My Sandhill Crane
Yesterday morning when I was cleaning out the cleaning closet – the last step in preparing the cottage for the summer – I was suddenly very startled. It was very early in the morning. The sun had just woken. A new day was dawning. Should I focus and appreciate the rising of the sun or finish cleaning up the last remnants of the previous summer?
Some very local geography first. Our family cottage is located on an island in Georgian Bay. It is quite isolated and we have no close neighbours. But we are not on the open bay, but on an island in a very large bay, Shawanaga, off the very much larger body of water that is itself the size of one of the Great Lakes. The cottage sits at the pinnacle of the island which is just a six-acre treed outcropping of rock. The back door to the cottage has a large glass plate the length of the door. It stands right next to the cleaning closet.
The noise that startled me was a loud rat-a-tat. Repeated. No, not rat-a-tat, but tat-tat-tat, repeated loud sharp noises in rapid succession against the glass. I looked up and before me on the other side of the glass stood a bird as high as my mid-chest – and I am still over six feet even though I have certainly been shrinking in the last two decades. The bird had a very long beak and I thought it was going to break the glass against the door. The bird’s bill was longer that its head was tall. Its neck was long and thin as it thrust back and forth hitting the window with its beak each time with a noise loud enough that I thought it would waken my wife.
I was standing on one side of the glass and the bird was on the other. I had never seen such a large bird – it was not as large as an ostrich that I had seen up close in South Africa – but not nearly this close. The black legs were very long so I knew it was some kind of wading bird. I thought of the flamingos that I had seen around the Ngorongoro Crater in Kenya. But the only bright colour of this bird was its scarlet red crown. Otherwise, the bird was a mottled gray. If it had a bath, would it become white? Later, when we looked for the bird in our bird book – my wife found the picture instantly – the description said the bird could have a rusty wash on its upper body, but I saw none. Nor did I see its evidently famous “bustle” at the back, for the bird was facing me.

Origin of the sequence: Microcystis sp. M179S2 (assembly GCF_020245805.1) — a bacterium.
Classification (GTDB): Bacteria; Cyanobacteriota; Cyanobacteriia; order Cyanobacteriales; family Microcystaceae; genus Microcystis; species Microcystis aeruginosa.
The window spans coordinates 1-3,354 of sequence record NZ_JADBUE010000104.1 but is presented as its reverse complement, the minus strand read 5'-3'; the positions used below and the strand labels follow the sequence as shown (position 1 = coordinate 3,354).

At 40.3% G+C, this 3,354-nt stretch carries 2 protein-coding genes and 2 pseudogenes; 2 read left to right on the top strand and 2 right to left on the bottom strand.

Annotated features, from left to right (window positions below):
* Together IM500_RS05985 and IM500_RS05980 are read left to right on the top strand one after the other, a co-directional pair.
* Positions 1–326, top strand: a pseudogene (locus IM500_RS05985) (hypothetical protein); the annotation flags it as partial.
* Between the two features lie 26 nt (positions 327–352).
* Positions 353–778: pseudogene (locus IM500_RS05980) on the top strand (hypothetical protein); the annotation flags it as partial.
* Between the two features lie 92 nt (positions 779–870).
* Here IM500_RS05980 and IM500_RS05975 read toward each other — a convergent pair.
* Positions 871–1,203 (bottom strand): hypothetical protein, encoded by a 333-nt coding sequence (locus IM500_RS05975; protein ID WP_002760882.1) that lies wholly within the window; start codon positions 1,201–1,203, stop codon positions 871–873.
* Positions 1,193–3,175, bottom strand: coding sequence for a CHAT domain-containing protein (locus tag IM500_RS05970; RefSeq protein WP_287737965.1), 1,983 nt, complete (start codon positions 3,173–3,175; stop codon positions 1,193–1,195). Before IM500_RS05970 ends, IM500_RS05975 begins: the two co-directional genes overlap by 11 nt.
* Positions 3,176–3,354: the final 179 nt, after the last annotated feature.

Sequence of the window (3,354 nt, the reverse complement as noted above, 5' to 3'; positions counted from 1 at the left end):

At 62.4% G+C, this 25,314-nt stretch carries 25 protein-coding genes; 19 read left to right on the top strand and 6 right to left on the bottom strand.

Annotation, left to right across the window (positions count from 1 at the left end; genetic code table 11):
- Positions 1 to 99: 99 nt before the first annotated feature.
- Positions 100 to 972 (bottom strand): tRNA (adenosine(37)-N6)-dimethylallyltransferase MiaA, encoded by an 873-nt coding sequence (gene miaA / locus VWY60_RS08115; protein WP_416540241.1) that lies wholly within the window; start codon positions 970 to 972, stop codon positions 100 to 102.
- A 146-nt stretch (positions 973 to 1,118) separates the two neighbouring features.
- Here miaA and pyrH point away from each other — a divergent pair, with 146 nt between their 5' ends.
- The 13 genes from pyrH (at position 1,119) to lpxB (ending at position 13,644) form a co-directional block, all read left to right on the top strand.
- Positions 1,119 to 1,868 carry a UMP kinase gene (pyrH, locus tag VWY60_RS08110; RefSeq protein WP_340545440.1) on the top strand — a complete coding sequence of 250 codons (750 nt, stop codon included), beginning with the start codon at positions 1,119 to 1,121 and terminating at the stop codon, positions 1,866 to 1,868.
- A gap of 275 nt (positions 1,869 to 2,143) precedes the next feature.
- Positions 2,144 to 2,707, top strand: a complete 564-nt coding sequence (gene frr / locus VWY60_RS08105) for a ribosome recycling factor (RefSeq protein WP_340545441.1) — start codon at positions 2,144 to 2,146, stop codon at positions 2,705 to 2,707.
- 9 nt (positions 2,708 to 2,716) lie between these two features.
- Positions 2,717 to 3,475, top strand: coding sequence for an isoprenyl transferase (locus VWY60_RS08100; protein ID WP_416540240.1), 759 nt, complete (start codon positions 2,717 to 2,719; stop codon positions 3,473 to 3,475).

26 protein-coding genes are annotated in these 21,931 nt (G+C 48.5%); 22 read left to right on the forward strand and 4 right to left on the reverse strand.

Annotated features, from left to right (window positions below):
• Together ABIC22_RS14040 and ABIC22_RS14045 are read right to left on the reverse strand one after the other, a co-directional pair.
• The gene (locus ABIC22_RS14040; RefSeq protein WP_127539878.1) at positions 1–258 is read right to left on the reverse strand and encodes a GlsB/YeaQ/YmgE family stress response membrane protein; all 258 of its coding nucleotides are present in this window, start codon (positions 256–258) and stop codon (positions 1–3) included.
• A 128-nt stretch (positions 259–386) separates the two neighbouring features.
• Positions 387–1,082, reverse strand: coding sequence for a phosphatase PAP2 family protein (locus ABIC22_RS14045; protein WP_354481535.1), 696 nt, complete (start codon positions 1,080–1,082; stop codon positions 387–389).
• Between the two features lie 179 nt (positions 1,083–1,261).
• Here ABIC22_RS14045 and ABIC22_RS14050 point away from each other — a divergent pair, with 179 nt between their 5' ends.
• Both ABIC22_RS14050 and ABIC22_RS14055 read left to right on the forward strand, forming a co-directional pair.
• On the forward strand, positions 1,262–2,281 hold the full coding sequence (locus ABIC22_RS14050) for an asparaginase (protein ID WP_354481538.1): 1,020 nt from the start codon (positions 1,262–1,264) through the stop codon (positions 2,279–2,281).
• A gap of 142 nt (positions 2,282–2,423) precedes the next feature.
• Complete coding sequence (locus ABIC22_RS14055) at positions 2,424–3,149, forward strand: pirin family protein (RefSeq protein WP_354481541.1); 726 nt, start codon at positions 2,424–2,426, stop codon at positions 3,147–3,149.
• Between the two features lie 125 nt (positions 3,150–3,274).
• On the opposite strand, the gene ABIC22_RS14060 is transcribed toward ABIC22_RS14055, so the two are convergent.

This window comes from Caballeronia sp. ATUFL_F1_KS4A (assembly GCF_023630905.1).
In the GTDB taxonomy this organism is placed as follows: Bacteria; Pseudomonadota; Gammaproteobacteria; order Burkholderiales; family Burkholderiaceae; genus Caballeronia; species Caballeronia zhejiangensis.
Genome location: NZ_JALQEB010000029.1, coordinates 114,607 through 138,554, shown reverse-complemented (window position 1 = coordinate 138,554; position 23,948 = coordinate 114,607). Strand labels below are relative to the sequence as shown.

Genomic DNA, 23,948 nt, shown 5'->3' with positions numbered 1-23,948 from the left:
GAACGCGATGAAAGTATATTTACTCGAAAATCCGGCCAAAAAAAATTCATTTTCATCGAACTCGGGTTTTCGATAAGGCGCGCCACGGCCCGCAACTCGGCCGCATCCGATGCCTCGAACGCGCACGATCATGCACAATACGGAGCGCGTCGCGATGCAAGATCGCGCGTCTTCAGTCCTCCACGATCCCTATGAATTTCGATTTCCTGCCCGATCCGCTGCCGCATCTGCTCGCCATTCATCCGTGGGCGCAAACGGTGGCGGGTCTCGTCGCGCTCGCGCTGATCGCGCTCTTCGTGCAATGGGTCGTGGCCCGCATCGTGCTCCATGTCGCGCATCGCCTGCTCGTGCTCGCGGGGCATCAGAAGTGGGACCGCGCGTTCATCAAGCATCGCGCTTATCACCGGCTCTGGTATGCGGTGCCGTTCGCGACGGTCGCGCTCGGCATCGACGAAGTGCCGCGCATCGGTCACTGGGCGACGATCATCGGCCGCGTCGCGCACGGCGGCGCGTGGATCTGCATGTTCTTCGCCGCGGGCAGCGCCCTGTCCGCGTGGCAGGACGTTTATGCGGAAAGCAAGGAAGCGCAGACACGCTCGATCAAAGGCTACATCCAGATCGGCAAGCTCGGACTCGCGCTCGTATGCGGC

But not just facing me. And not just trying to thrust its beak through the window. It was doing a bit of its dance as it came forward, jabbed the window about ten times, and then danced back, only to thrust forward again almost immediately. The bird was alone. I did not know whether it was a male or a female, but I presumed it was a male because of its aggressive behaviour.
Should I wake my wife? She loves birds. I bet she had never seen such a large bird facing her and just a pane of glass away. But I remembered when we arrived at the cottage. That same glass window was covered in blood. Had a bird injured itself badly against the window? There had been some feathers on the back porch. Were they grey? Maybe it was this bird’s mate and it was seeking revenge. But all I could think of was that the bird might break the glass, that the bird was probably injuring itself, that the bird might wake my wife.
I started to make noises and do my own wild dance to chase the bird away, all accompanied by a low roar – if a roar could possibly be low. The bird stepped back, a bit startled, but clearly unafraid. Then it thrust forward again with the loud tat-a-tat of its bill against the glass of the door.
Suddenly, it turned, spread its wings – the span was at least six feet – and flew upwards towards the north in a low flight pattern that soon circled back south as it increased altitude. Other than its huge flapping wings – though they only flapped at the beginning for the bird seemed to be a glider – the bird now seemed so large that the body, compared to when the bird stood tall before me, seemed to shrink. Of course, that body was now horizontal, like a very aerodynamic missile. As the bird rose, it seemed to require very few strokes. And all of this right in front of my eyes!
I never heard it make a sound, though someone, whom I saw later yesterday at a book launch back in Toronto, told me that its honking sound was prehistoric, more like a haunting bellows rather than the honking of geese. It was also suggested that the bird was engaged in a mating dance. Had it fallen for me? Had I scared off a very large bird that was courting me?
My ego was quickly deflated when it was suggested that the bird saw a reflection of itself and thought it was a female. The male and female look alike. The bird was not courting me. Nor was it being narcissistic. Rather, it probably saw – or thought it saw – a potential mate. It was baffled at the sight of me. It had never seen quite as strange a dance. And the sounds coming out of my mouth were very prehistoric. Later, when we were reading about the bird, we learned that it was a sandhill crane that mates for life. I clearly was not a suitable partner. It is also a very ancient bird with the oldest bird fossil 2.5 million years old.